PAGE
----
This section is from the book "Modern Buildings, Their Planning, Construction And Equipment Vol6", by G. A. T. Middleton. Also available from Amazon: Modern Buildings.
The gin-wheel (A, Fig. 213) consists of a cast-iron grooved wheel, a light steel frame, a steel shaft on which the wheel can revolve, and a strong steel hook attached to the top of the frame by which the whole can be suspended. The wheel varies from 8 to 20 inches in diameter, about 14 inches being the size most generally used. The better makers put a brass bush in the bore of the wheel, which arrangement adds considerably to the life of the apparatus, the bush being easily renewable when worn and the shaft remaining practically unaffected.
In using the gin wheel a rope having a steel hook firmly attached to one end is passed through the frame and into the groove. The load intended to be raised is connected to the hook, and the free end of the rope or fall is pulled by hand. No mechanical advantage is obtained by its use, as is the case when pulley blocks are employed, but its great convenience for lifting light loads makes it one of the indispensable pieces of gear needed by every class of builder.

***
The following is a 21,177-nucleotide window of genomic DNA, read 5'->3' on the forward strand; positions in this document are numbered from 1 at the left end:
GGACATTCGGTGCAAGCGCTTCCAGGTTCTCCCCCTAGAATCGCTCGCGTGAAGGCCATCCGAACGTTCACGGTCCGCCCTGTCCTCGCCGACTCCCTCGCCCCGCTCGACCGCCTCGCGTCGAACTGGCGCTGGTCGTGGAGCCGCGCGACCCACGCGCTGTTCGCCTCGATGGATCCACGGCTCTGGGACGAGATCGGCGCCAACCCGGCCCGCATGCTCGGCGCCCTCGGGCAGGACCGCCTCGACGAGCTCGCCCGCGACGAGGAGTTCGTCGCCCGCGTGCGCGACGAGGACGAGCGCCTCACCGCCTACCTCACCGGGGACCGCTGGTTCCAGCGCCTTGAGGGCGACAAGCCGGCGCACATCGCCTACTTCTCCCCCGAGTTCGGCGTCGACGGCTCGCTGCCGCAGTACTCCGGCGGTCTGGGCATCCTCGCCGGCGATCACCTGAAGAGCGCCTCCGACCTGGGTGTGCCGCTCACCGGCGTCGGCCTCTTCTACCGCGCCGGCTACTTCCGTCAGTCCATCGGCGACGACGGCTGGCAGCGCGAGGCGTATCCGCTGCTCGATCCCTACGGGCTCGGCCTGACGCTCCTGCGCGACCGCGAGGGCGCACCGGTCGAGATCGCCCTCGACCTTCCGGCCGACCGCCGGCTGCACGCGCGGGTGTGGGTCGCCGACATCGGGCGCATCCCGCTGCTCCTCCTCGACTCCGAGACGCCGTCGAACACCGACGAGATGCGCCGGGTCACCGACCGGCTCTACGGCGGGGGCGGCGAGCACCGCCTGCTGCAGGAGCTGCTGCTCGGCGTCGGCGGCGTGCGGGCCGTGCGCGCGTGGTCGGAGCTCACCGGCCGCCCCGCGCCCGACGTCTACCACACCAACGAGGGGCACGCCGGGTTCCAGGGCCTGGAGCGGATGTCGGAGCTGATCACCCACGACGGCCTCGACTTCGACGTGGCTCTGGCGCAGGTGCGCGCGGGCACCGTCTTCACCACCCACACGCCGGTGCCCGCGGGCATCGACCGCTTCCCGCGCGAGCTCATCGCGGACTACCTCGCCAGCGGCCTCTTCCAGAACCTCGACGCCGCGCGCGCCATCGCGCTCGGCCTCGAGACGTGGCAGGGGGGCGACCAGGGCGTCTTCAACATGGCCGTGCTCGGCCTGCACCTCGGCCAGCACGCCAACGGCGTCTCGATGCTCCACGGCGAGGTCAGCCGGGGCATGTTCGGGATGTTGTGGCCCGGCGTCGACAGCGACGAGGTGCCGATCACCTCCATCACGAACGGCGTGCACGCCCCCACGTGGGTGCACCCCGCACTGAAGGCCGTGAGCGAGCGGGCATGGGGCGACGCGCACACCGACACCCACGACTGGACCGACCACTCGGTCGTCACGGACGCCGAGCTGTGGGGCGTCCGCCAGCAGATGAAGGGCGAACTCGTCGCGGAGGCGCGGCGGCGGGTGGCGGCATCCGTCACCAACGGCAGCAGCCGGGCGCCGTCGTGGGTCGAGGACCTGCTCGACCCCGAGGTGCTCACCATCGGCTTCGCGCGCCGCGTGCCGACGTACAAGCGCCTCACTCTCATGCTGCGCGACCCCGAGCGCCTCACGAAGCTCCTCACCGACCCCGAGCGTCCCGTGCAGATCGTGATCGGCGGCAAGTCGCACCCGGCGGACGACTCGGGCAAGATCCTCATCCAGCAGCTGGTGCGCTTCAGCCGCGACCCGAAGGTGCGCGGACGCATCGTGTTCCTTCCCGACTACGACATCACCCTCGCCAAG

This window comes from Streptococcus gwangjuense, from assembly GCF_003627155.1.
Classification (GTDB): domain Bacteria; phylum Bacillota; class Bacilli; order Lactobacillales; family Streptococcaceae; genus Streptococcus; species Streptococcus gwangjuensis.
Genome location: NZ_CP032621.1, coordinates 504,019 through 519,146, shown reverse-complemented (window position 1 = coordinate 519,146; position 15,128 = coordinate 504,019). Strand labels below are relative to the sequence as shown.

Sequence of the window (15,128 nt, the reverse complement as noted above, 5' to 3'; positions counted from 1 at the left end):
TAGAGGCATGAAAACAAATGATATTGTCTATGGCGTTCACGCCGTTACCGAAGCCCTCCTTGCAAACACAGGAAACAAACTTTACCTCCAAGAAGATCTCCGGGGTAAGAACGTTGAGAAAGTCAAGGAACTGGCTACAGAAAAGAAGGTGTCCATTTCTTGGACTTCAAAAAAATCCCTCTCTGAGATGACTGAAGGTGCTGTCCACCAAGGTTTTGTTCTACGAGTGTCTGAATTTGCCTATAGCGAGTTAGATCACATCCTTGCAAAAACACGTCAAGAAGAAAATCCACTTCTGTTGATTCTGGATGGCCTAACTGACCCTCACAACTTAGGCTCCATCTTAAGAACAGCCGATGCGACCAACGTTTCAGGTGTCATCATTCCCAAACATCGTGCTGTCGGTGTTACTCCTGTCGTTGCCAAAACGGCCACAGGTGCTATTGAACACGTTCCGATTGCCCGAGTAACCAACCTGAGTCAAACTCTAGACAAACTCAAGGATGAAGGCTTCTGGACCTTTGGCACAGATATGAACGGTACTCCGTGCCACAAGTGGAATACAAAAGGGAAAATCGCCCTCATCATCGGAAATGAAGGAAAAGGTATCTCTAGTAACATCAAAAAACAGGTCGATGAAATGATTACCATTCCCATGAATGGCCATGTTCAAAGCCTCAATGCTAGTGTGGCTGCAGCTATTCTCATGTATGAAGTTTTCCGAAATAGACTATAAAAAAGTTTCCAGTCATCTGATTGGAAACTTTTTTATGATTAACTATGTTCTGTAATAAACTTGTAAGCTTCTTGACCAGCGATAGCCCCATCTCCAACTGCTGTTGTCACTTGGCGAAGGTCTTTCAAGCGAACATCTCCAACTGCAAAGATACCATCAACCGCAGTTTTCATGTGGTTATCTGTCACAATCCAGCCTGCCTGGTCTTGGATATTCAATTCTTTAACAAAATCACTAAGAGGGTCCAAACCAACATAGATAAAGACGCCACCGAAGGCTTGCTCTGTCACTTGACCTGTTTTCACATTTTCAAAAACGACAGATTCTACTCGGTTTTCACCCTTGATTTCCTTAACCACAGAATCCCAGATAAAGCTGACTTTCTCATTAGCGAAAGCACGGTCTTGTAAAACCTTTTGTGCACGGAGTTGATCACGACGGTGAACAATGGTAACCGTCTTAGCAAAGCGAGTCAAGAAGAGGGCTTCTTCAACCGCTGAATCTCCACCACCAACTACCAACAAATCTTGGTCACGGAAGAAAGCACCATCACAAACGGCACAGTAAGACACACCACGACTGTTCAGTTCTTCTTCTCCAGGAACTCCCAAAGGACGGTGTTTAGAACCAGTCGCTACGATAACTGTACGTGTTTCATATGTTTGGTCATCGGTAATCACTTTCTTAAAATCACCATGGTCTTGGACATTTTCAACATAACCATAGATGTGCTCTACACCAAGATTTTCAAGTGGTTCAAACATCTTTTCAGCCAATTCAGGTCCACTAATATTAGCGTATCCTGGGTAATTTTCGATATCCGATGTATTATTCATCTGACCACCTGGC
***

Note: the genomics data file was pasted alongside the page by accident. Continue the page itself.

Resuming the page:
A manilla rope, 1 inch in diameter and 3 or 4 yards longer than twice the height to which the materials are to be lifted, will be found the most suitable.
The gin wheel is not generally used to handle loads of more than 30 to 40 lbs., but up to this limit it is the best hand-power hoist, as no time is lost in gaining power as with pulley-block or chain-block apparatus. Bricks, mortar, water, etc., can be raised by its means to the level at which the men are working, and in house-breaking rubbish can be conveniently lowered direct into carts for removal.